For those unfamiliar with it, rusk is a bread-based snack that is very popular in both Japan and Korea. You basically toast bread, and toss it in sugar, so that you have these candied toast pieces. Rusk was something I ate a lot of in Japan during my homestay program, where my second host family would feed them to me often! There are several variations on rusk, but in this case, my variation combines the classic version, which is coating the bread in sugar, with a chocolate-covered rendition I had to do in my Japanese class. During junior year of my Japanese class, we had a Japanese cooking project, where the theme, hilariously enough, was Japanese desserts. One of the desserts we were asked to do was taking bread crusts, toasting them off, and tossing them in chocolate to make these crunchy rusk chocolate clusters. Fun fact, bread crusts in Japanese is called “pan no mimi”, which literally translates to bread ears. I distinctly remember laughing as I would eat the rusk clusters, since I was eating a bunch of bread ears. I’m weird like that, I guess.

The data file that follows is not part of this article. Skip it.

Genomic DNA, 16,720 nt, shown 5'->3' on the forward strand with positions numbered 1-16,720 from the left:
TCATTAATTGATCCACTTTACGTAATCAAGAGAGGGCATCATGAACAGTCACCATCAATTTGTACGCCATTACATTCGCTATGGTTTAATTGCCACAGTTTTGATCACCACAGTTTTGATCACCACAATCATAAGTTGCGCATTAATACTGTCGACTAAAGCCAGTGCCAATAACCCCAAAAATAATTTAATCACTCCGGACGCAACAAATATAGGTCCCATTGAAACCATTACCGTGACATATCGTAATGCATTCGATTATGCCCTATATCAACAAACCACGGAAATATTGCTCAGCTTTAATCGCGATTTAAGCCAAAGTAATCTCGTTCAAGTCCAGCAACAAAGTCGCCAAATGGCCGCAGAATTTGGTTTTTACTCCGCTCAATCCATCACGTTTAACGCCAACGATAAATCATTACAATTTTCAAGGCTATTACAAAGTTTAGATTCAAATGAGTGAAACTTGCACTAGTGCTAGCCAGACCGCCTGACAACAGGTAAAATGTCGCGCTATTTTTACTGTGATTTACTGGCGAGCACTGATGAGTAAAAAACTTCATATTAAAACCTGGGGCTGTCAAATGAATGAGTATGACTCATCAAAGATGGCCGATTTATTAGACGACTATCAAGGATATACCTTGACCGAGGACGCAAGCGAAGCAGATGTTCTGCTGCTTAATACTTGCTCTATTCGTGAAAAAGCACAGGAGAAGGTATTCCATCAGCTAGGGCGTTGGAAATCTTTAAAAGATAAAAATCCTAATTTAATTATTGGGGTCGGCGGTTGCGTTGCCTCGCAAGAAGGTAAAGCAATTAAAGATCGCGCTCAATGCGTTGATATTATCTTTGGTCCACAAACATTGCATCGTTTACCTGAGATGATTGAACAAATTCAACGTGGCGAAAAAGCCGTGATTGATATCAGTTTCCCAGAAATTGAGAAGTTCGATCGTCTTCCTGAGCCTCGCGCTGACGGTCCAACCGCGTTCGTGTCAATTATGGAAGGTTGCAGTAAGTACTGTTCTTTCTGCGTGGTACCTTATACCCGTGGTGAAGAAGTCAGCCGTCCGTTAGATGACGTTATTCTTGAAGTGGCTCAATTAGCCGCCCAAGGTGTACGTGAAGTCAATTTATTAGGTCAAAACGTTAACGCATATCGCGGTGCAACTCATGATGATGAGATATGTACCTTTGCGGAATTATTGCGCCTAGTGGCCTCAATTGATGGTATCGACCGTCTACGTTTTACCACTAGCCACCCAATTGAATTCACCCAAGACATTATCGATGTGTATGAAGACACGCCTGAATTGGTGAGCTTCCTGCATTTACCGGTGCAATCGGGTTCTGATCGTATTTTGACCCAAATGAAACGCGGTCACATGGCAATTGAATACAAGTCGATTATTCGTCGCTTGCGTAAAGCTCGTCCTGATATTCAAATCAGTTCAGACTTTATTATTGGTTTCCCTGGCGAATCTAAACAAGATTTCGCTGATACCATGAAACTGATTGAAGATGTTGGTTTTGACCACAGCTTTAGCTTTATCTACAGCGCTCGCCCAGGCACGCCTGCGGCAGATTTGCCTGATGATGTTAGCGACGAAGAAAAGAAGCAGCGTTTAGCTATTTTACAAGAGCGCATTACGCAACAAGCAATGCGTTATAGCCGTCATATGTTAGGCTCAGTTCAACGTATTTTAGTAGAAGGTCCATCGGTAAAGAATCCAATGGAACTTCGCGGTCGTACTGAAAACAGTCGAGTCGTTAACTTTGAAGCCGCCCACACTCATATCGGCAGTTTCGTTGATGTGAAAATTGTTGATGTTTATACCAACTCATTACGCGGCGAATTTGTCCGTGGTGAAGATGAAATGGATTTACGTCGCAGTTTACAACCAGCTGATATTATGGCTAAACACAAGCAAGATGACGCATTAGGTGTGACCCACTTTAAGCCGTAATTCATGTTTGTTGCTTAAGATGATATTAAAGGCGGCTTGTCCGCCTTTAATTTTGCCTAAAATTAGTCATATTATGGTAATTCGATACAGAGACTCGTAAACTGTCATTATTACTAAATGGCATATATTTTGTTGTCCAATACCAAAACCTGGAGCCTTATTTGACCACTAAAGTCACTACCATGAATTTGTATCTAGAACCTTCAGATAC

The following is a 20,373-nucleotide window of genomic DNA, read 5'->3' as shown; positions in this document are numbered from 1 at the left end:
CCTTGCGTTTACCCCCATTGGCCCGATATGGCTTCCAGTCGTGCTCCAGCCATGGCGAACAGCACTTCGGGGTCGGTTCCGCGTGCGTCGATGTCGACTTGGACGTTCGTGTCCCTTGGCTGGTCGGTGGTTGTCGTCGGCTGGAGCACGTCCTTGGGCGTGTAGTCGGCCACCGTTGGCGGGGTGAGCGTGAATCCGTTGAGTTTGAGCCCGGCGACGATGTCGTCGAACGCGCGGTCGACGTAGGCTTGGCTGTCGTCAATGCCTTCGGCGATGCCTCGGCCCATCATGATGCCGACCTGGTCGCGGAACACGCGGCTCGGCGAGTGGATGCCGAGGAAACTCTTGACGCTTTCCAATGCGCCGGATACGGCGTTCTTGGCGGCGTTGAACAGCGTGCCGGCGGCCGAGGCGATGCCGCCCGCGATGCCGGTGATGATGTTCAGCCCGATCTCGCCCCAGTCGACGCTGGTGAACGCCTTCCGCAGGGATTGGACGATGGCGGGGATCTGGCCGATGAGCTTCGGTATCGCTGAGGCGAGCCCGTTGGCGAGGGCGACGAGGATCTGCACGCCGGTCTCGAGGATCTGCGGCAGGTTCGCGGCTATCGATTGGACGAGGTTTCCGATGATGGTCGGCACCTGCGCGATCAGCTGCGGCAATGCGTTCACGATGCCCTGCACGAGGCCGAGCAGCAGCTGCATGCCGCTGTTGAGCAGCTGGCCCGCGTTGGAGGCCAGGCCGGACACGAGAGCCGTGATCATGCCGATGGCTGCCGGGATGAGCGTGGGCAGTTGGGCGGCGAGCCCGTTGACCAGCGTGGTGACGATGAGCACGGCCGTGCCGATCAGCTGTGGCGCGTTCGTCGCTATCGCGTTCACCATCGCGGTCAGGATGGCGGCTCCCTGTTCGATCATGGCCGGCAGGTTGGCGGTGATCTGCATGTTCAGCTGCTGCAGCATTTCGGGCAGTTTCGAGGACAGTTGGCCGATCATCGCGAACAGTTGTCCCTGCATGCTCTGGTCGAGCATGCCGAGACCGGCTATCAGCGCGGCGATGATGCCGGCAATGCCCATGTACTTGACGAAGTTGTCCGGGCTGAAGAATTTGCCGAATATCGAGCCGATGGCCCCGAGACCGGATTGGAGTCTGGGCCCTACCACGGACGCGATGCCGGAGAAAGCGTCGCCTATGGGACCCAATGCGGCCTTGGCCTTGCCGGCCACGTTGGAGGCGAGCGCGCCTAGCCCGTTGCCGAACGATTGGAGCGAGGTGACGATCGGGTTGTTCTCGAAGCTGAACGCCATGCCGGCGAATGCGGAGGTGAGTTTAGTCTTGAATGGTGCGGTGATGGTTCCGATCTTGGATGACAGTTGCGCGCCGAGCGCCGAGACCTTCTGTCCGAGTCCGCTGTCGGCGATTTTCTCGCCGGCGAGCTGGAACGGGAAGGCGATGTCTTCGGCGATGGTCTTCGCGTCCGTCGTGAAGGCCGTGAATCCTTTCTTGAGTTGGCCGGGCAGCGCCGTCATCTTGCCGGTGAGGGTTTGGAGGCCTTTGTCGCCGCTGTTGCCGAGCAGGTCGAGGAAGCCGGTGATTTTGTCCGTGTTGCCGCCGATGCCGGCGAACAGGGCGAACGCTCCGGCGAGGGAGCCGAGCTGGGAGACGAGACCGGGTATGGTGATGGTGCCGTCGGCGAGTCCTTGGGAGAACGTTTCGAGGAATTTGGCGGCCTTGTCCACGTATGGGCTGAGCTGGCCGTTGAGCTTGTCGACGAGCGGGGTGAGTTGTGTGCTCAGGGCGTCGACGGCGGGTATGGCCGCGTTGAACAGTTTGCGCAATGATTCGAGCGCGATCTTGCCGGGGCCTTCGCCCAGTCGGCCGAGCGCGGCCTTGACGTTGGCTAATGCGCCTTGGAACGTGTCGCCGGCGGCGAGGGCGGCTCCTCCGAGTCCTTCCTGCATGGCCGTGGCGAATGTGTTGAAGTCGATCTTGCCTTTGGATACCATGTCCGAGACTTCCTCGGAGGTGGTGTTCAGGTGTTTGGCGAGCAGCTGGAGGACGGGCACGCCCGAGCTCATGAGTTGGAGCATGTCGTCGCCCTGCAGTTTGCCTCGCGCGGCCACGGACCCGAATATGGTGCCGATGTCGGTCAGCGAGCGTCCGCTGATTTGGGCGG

For this recipe, it is relatively straightforward. You got to toast bread, pour toffee on it, re-heat it so that the toffee melts down so that you can toss the bread in the melted down toffee for a more even distribution of caramel to bread, and then toss the still-warm toffee-covered bread sticks in chocolate so that the chocolate just melts around the sticks. The biggest technical step in this recipe is making the toffee. You need to really use your eyes(and/or a thermometer that can tell you when the sugar registers 315 degrees F) just to make sure you know when the sugar begins to brown. Once the sugar starts to turn an amber-gold color around the edges, add in the butter and salt to that and stir on low heat. The key here is that you want the milk fat and solids from the butter to cook out and emulsify with the caramelized sugar to form almost like a thick caramel sauce. That is what you’re looking to pour over the bread. And don’t worry if the distribution is not even at first. When you bake the bread a second time with the caramel coating, the caramel will loosen and then you can stir the bread around in the now-liquid caramel to even coat it. From there, the rest of it is a waiting game. Waiting for the bread to toast, waiting for the caramel-bread to re-toast, waiting for the chocolate to harden before transferring everything into an airtight container. All in all, a fairly simple list of ingredients, and you will have a very addictive snack that highlights something most people would discard.